"And then what happens?" Teresa said. "What are you going to do with this man after he comes back to life? Wh… What happened to the people the Frankensteins brought back?" The ones in the movies didn't exactly become flourishing members of society.
"You know, that's the part I was never able to crack." He stared off wistfully, as if he hadn't just slapped a woman half his age square in the face. "Friedrich Frankenstein talked about his creature adjusting fairly well, even learning to sing, but after a certain point, his diary just peters out." A dim thunder rumbled in the distance. "There we go. We don't have much time." He attached electrodes to the cadaver's chest, strapped on some tubing and wiring, and inserted IV needles. "Now we just—"
A man's screams echoed from downhill.
Teresa yelled back, "Marco!"
"Polo!" Professor Warner said.
"That's not funny!" Teresa ran out of the tent to the deck rail. "Marco! Marco!"
Next there were footsteps splashing up the steps outside the cabin.
"Who else is out here?" Teresa asked the Professor.
"You got me," he said. For the first time tonight, he seemed uneasy. "It's just you, me, and your boyfriend out there."
Then the cabin shook, the deck along with it. The footsteps tromped inside and up the stairs. At the same time, the Professor ran in. As soon as he got through the door, he let out a piercing scream and backed out.
A shape came out of the door with him. When it straightened its back, it stood seven feet tall, with the bulk of a heavyweight boxer, and skin like a dead field in the heart of winter. Scars suggested the seams in the skin where parts had been grafted on.
"Good," the shape said with an impossibly deep voice. "I'm not too late."
"All right, buddy," the Professor said, "I'm not here for a fight. You can have anything." He reached into his back pocket. "Here. Take it." He dangled his wallet in front of him. "It's yours."
The shape wrapped his giant hand around the Professor's wrist, and lifted him three feet in the air. The wallet fell to the floor. "Do you not realize who I am?"
Professor Warner sputtered without giving an answer. Still holding the man's wrist, the shape turned to Teresa. Her right knee gave out, and only the railing and her left leg kept her standing. "And you?" the shape said.
Teresa couldn't stop stuttering, but she managed to spit something out. "F-F-Friedrich's? Or Heinrich's?"
"Victor's." The creature slung the Professor to the ground. "Two hundred years damned to be a Frankenstein. Hard to die after coming back." He plodded around the Professor's crumpled body. "You said I could have anything? I'll take the cadaver."
"No!" Professor Warner lifted himself up and crawled in front of the Frankenstein. "My research! My revolution!"
The Frankenstein bent down to meet him face to face. "I'll take the journals, too. And that wasn't a request." He moved around the Professor toward the tent.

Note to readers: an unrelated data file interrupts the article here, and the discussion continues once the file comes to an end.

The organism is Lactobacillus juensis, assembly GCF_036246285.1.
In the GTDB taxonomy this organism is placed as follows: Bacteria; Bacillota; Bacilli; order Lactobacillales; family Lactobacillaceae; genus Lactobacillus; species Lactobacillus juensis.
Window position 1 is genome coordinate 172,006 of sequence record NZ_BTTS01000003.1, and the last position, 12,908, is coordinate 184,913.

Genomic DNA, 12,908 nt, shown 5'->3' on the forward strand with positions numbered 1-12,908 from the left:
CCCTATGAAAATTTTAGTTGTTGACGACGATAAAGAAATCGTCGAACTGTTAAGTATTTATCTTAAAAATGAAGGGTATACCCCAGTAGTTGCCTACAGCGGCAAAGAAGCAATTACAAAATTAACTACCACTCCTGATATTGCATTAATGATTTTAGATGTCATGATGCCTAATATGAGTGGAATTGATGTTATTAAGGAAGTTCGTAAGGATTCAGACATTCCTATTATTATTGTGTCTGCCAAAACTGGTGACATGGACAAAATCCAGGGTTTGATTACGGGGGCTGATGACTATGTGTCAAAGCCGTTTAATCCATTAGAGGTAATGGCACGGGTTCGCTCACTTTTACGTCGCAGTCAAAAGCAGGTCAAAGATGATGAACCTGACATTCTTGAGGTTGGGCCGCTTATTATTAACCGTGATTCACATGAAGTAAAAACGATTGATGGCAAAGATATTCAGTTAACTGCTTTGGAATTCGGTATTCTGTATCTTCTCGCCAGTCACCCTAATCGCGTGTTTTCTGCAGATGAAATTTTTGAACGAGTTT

Professor Warner shot to his feet. "Don't you realize what you're doing? We could extend the human lifespan by years, decades, indefinitely! Treat illnesses that couldn't be treated! Do you have any idea how many people will die, and stay dead, if you do this?"
The Frankenstein froze at the entrance to the tent. "Do you have any idea what it's like to live life inside a corpse? This experiment is over. When the time comes for the dead to rise, they will." He entered, and came out a moment later with the body in his arms. "I'll take him where he belongs. Now, where are the Frankensteins' notebooks?"
"No dice," Professor Warner said. "You're not taking—"
"They're downstairs," Teresa said. "On the dining table!"
The Frankenstein nodded. "Much obliged."
"Teresa!" the Professor cried.
The Frankenstein kicked him in the shin, knocking him to his knees. He said to Teresa, "You may go. The others and I aren't quite finished here."
"Th-the others?"
"Heinrich's and Friedrich's."
Teresa sidled along the railing, keeping her distance from the creature. "Wh-what about Marco? My boyfriend? Out in the car?"
The Frankenstein adjusted the cadaver. "He saw Friedrich's and got frightened. He'll be fine."
As she reached the door, she asked, "And the Professor?"
The shape looked behind him, where the Professor was shivering in the rain. "I've killed before. It's since gotten tiresome. He'd be wise not to tempt me. Just go. And don't turn back."
And Teresa went, as fast as her mismatched legs could take her. She didn't see anyone else. Maybe the other creatures were hiding elsewhere around the cabin, or somewhere in the woods outside. She thought it best to trust the shape, and not to wait and see who else might appear.
She reached the car to find Marco shaking, ghostly pale, ready to seize her in his arms, and then drive as far away from here as possible.
All her work, all her study, all… for that.